Leadership: Iraq And The Great Sergeant Shortage

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September 22, 2010: With American combat units withdrawn from Iraq, all the combat operations there are now the responsibility of the Iraqis. As expected, not all Iraqi troops were up to the task. Fortunately, there are still lots of American combat troops left in Iraq. Most are there to provide training and advice for Iraqi security forces. Thus the U.S. has eleven combat brigades in Iraq. Seven of them are regular combat brigades, reduced (in size) retrained and reorganized for the "training and advice" job. Two of the brigades are reserve infantry units, to provide security for bases. Another two are aviation brigades, to provide transport and attack helicopters as needed for advising and defense. There are also over a thousand Special Forces troops. The seven advisor brigades have most of their regular weapons and equipment, and can be quickly switch to the purely combat role.

Because of this availability of American troops trained and equipped to fight, U.S. soldiers are often brought in to back up Iraqi troops, or, in rare cases, actually join in the fighting. While these situations are humiliating for the Iraqis, it saves their lives, and gives them a vivid example of how it's done.

Meanwhile, the biggest leadership problem the Iraqi military is a lack of competent and reliable NCOs (noncommissioned officers, or sergeants). In the Saddam era force, the Soviet style of leadership was used. That is, sergeants had much less authority and responsibility than they do in Western forces. The Soviet style of military leadership stressed the use of officers for everything, including supervisory tasks performed by sergeants in the West. To take the place of Western sergeants "keeping in touch with what the troops were thinking", each Soviet company sized (100-200 troops) unit had a political officer (Zampolit) who recruited informers among the troops, and reported directly to the secret police, not the company commander. Saddam also had a system of spies and informers in the ranks, and troops that said the wrong thing were either beaten up, or disappeared, never to be seen again.

The new Iraqi army was built on the Western model, and for that to work, NCOs were needed. During World War II, Western armies expanded enormously and rapidly (the U.S. Army went from 150,000 to over nine million in four years). This worked because the United States had employed capable and responsible NCOs for over a century. It was part of the culture. Every kid had at least a vague idea of what sergeants did, and it was not difficult to create over a million new corporals and sergeants in four years. Iraq did not have this tradition, so U.S. and NATO trainers had to start from scratch. By 2007, after four years of effort only 38 percent of the needed NCOs were on duty. The situation was better for officers, where 65 percent were available. The situation has improved in the past three years, with over 50 percent of the needed NCOs now on duty. Most of the needed officers are available as well. But there are other issues. Corruption, long a problem, is common among the officers. But even a corrupt officer is often competent when the shooting starts. The big problem is with the troops. Too many of them are in uniform just because they needed a job. Even good NCOs have a hard time motivating these guys. And you can't just fire these lackadaisical troops, as many paid a bribe to get the job.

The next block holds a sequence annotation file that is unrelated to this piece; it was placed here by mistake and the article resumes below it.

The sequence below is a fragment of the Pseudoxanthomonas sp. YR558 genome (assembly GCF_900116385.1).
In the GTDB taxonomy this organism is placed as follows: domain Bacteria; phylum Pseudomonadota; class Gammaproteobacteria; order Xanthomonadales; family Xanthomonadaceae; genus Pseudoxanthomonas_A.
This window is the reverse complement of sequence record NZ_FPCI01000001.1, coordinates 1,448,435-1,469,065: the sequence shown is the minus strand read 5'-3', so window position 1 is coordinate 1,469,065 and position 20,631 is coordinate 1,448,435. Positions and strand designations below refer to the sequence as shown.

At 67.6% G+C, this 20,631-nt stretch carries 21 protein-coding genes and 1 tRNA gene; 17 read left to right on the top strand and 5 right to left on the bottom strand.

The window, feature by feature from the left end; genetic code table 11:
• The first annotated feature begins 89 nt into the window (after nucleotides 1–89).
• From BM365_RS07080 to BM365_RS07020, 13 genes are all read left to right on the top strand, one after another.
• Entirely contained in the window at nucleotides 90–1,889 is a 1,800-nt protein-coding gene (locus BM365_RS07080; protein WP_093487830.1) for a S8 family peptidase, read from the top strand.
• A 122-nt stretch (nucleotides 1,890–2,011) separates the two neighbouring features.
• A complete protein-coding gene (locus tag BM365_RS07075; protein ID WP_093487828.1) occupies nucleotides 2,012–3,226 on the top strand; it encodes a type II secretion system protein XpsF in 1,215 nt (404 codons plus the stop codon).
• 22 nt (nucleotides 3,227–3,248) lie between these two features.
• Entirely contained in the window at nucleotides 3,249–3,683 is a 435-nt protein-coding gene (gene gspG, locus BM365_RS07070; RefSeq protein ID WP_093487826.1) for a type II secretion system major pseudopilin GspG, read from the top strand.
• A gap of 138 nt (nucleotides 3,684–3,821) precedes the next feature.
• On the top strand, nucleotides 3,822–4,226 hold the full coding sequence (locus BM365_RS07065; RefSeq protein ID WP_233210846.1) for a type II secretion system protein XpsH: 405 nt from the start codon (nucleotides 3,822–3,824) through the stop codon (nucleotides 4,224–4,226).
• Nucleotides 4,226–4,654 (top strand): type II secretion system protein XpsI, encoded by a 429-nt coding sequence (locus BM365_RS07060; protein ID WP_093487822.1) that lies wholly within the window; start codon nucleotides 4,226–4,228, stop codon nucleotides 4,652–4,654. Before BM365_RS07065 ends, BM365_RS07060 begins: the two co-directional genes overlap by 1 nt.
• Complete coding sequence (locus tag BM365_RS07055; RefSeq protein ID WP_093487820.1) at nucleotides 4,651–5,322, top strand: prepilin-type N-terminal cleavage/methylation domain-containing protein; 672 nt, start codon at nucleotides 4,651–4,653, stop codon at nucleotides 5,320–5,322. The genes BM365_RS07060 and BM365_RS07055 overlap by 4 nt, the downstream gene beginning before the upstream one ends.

There are other problems, like questionable loyalty. Many military leaders are inclined, or pressured, to act in the interests of a political party, religious group or gang leader. In the West, these divided loyalties are not encouraged, in Iraq they are. While the troops also have these honesty and loyalty problems, the old adage that, "there are no bad troops, only bad officers" applies here. In units where the NCOs and officers are, by Western standards, "professional", the troops are generally rated as competent and effective. Of the two hundred or so combat battalions in the Iraqi army, less than twenty percent are considered as well run as Western battalions, and able to operate independently. The rest are either getting there, or, for maybe a third of them, good for little besides guard duty. Units move up the scale as their officers and NCOs get better, or at least more experienced. The poor leadership leads to the high AWOL (Absent Without Leave), which can reach ten percent or more in the worst units. 

The new Iraqi army has made progress, but the permanence of these changes depends on the quality of the senior commanders. American advisors are constantly struggling with Iraqi politicians who want to keep corrupt or incompetent senior commanders on duty. The politicians want to "own" (control) senior army officers for either political or economic (corruption) reasons. Some politicians are even urging their protégés to improve their performance, so the Americans won't keep making an issue of firing them. Thus the most dangerous Iraqi officers are the ones who are technically competent, but morally very questionable. One aspect of Iraqi military life that all Iraqis remember is the tendency of the army to take control of the government, and then run it for the benefit of the senior officers. This tradition of military takeover haunts all Iraqis, thus making loyalty to democracy more important than battlefield competence.

 

 


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